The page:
l0. Apparatus for maintaining in a substantially un- Varying path of movement an endless belt continuously advancing over a plurality of supporting rolls, including an adjustable supporting roll assembly, 'a contact member lightly pressing against an edge of said belt, and intervening linkage between said contact member and said assembly for alteringthe angle of the aXis of rotation of said roll in a direction opposed to a lateral movement of said edge; said roll assembly comprising a cylindrical shell centrally rotatably and pivotally mounted on a xed shaft and terminally rotatably supported on a hollow stub shaft encircling a segment of said lixed shaft at a distance therefrom sufficient to permit the required degree of pivotal movement of said shell; said intervening linkage connecting said Contact member and said stubvshaft.
ll. Apparatus as herein described capable ofV repeatedly feeding a top sheet of a stack of paper into a processing cycle and comprising a support for said stack of paper, a stop means disposed generally vertically to and at a forward edge of said support and having a sharp roughened surface for contacting the forward edge of said stack, lift means for continuously raising said stack to a position with the upper sheet in line with an uppermost edge portion of said sharp roughened surface, and paper drive means located above said upper sheet for preventing upward lifting of said stack above said upper edge and for intermittently forcing by positive frictional drive, each said top sheet to snap free of said upper edge and advance past said stop means.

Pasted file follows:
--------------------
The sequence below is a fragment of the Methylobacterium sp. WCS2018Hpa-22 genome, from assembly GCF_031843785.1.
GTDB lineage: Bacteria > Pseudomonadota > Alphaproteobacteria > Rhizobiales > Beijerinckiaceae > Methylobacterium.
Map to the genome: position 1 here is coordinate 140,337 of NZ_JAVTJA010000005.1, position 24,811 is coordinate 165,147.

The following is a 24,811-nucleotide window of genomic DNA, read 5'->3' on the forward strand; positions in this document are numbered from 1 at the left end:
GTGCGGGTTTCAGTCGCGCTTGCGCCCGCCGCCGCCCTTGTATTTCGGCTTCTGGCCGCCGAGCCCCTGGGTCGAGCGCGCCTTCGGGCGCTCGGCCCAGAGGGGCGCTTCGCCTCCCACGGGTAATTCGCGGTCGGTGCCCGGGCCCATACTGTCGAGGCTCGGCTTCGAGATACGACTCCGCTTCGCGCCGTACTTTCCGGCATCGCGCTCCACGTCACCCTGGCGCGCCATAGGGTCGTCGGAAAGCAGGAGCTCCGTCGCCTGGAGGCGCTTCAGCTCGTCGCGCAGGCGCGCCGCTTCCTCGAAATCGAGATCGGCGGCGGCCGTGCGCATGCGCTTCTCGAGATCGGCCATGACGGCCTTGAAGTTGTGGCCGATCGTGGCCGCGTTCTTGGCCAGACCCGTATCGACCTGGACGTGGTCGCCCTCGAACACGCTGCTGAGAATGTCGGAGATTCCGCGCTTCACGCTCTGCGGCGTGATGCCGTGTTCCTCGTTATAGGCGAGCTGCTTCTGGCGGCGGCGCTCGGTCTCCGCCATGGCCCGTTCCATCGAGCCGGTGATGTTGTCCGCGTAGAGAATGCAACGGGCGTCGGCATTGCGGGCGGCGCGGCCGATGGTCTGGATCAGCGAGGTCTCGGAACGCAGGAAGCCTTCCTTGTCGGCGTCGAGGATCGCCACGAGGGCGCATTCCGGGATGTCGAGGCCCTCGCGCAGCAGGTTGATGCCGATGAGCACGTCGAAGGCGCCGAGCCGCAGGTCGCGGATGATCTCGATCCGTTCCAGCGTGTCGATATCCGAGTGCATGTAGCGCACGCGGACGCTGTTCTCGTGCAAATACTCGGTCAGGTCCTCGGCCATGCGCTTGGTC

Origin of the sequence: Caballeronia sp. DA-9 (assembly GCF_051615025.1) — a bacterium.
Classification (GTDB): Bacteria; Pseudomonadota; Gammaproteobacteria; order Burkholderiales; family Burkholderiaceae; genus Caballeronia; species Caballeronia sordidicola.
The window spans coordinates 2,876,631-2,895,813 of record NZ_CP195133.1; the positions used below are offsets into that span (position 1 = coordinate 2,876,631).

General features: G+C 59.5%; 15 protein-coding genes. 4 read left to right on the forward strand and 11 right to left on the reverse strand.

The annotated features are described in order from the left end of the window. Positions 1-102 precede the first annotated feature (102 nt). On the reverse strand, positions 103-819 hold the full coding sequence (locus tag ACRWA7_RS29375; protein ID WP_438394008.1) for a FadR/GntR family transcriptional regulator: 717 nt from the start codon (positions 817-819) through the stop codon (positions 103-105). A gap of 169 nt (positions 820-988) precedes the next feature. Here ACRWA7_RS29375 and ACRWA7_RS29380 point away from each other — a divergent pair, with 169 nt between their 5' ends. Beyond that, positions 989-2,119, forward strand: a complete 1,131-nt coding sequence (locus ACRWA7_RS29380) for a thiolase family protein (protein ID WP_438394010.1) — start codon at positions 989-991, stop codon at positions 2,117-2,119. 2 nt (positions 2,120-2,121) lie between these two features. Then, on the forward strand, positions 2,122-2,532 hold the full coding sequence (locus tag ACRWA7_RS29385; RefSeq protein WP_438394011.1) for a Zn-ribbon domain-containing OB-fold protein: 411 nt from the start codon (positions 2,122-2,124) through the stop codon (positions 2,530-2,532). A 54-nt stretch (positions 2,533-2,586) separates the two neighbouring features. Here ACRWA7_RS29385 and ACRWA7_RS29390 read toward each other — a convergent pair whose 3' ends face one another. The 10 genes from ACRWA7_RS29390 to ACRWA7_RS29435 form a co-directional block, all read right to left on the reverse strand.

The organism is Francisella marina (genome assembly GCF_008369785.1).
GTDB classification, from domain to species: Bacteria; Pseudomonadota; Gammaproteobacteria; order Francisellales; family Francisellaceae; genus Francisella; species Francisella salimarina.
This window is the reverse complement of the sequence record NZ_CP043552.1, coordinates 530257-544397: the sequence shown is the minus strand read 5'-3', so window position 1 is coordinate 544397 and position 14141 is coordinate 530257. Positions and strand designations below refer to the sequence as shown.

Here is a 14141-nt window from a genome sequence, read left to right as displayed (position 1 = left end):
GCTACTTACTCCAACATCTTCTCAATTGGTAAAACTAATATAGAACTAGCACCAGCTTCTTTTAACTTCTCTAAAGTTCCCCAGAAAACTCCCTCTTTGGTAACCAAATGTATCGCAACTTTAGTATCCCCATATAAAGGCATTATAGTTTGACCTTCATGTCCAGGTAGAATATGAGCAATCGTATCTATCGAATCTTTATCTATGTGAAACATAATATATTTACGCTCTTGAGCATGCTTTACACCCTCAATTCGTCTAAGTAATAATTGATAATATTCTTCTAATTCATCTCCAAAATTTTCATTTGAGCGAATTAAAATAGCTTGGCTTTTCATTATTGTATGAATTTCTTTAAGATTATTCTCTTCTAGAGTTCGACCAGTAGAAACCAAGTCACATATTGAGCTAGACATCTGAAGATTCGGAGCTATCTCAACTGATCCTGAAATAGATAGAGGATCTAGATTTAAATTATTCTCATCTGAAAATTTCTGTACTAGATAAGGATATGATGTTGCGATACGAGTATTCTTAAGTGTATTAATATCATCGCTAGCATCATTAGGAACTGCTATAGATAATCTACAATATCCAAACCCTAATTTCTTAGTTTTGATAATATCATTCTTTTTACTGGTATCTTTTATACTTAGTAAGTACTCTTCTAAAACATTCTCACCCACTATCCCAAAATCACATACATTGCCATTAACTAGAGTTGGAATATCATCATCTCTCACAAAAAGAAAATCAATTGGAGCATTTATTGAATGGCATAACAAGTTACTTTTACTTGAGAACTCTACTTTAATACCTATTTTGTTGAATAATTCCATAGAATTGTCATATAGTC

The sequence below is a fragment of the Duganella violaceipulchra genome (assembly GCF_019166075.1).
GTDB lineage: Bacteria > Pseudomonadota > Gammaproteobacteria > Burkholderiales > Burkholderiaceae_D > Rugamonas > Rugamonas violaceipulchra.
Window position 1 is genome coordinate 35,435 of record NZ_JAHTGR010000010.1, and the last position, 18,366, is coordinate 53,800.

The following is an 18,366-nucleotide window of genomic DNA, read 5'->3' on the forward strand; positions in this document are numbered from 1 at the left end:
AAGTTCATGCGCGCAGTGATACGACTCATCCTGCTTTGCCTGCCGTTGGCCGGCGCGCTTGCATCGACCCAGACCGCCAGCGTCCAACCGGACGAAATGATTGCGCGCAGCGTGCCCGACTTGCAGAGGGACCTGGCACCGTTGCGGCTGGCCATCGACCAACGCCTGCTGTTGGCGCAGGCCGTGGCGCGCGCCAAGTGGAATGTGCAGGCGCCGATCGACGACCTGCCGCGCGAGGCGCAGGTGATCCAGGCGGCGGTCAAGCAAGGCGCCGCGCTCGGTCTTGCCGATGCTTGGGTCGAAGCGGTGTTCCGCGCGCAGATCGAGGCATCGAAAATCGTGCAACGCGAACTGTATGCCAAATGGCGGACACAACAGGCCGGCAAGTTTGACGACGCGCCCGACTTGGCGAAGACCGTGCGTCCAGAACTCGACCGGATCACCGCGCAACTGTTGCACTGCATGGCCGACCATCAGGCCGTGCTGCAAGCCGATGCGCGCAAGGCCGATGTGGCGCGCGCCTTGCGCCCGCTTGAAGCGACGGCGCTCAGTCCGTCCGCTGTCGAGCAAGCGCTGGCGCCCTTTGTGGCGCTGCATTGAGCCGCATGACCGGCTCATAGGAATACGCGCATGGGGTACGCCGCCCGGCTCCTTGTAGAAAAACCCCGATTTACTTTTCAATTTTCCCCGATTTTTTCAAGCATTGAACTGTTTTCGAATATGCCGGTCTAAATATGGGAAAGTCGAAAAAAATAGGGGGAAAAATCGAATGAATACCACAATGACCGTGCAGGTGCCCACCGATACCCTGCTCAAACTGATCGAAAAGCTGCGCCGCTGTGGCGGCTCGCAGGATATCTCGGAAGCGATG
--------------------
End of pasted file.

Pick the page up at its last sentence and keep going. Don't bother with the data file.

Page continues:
l2. Apparatus as herein described capable of separating a copy-sheet from an original in congruent superposition therewith, said apparatus comprising earlier means for conveying the composite of said original and said copysheet to a sheet separation area, means for directing an air stream vat high velocity along the free surface of said copysheet within said area to reduce the air pressure against said free surface and thus lift said copy-sheet, thereby to cause separation of said copy-sheet from said original, and means for advancing said original past said separation area.
References Cited in the tile of this patent UNlTED STATES PATENTS 2,740,895 Miller Apr. 3, 1956